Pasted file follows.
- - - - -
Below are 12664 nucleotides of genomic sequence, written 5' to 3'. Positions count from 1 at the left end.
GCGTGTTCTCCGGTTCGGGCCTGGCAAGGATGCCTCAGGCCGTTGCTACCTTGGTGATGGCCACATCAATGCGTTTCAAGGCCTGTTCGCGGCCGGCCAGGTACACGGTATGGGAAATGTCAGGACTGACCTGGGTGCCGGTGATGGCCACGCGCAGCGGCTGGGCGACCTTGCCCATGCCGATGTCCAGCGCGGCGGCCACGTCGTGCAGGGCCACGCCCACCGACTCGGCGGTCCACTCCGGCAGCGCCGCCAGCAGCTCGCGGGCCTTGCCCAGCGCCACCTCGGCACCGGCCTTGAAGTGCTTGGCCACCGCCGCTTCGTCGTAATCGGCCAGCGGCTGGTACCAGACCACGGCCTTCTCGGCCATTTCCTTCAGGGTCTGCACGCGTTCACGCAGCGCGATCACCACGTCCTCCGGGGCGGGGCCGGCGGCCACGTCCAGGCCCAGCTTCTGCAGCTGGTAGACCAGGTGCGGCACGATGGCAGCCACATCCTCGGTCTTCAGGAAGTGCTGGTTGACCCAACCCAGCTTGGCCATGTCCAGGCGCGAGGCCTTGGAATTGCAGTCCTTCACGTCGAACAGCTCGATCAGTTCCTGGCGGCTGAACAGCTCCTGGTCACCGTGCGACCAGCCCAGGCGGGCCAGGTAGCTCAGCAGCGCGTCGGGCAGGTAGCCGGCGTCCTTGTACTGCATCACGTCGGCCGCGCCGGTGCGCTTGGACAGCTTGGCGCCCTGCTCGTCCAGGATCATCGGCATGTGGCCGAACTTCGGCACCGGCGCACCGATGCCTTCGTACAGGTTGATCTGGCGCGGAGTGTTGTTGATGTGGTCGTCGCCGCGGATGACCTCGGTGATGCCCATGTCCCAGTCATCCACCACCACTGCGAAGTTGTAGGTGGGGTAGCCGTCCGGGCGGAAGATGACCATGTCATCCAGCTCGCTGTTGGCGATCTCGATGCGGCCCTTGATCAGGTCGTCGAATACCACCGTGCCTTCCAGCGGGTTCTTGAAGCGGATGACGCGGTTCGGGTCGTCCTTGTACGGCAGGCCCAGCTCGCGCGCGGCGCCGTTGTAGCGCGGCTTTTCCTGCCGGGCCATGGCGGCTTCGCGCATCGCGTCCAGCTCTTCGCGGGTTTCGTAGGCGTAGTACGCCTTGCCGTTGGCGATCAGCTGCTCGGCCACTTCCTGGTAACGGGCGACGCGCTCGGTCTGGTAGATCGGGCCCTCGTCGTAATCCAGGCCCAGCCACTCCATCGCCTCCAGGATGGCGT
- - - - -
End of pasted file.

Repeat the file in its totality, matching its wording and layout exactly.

Below are 12664 nucleotides of genomic sequence, written 5' to 3'. Positions count from 1 at the left end.
GCGTGTTCTCCGGTTCGGGCCTGGCAAGGATGCCTCAGGCCGTTGCTACCTTGGTGATGGCCACATCAATGCGTTTCAAGGCCTGTTCGCGGCCGGCCAGGTACACGGTATGGGAAATGTCAGGACTGACCTGGGTGCCGGTGATGGCCACGCGCAGCGGCTGGGCGACCTTGCCCATGCCGATGTCCAGCGCGGCGGCCACGTCGTGCAGGGCCACGCCCACCGACTCGGCGGTCCACTCCGGCAGCGCCGCCAGCAGCTCGCGGGCCTTGCCCAGCGCCACCTCGGCACCGGCCTTGAAGTGCTTGGCCACCGCCGCTTCGTCGTAATCGGCCAGCGGCTGGTACCAGACCACGGCCTTCTCGGCCATTTCCTTCAGGGTCTGCACGCGTTCACGCAGCGCGATCACCACGTCCTCCGGGGCGGGGCCGGCGGCCACGTCCAGGCCCAGCTTCTGCAGCTGGTAGACCAGGTGCGGCACGATGGCAGCCACATCCTCGGTCTTCAGGAAGTGCTGGTTGACCCAACCCAGCTTGGCCATGTCCAGGCGCGAGGCCTTGGAATTGCAGTCCTTCACGTCGAACAGCTCGATCAGTTCCTGGCGGCTGAACAGCTCCTGGTCACCGTGCGACCAGCCCAGGCGGGCCAGGTAGCTCAGCAGCGCGTCGGGCAGGTAGCCGGCGTCCTTGTACTGCATCACGTCGGCCGCGCCGGTGCGCTTGGACAGCTTGGCGCCCTGCTCGTCCAGGATCATCGGCATGTGGCCGAACTTCGGCACCGGCGCACCGATGCCTTCGTACAGGTTGATCTGGCGCGGAGTGTTGTTGATGTGGTCGTCGCCGCGGATGACCTCGGTGATGCCCATGTCCCAGTCATCCACCACCACTGCGAAGTTGTAGGTGGGGTAGCCGTCCGGGCGGAAGATGACCATGTCATCCAGCTCGCTGTTGGCGATCTCGATGCGGCCCTTGATCAGGTCGTCGAATACCACCGTGCCTTCCAGCGGGTTCTTGAAGCGGATGACGCGGTTCGGGTCGTCCTTGTACGGCAGGCCCAGCTCGCGCGCGGCGCCGTTGTAGCGCGGCTTTTCCTGCCGGGCCATGGCGGCTTCGCGCATCGCGTCCAGCTCTTCGCGGGTTTCGTAGGCGTAGTACGCCTTGCCGTTGGCGATCAGCTGCTCGGCCACTTCCTGGTAACGGGCGACGCGCTCGGTCTGGTAGATCGGGCCCTCGTCGTAATCCAGGCCCAGCCACTCCATCGCCTCCAGGATGGCGT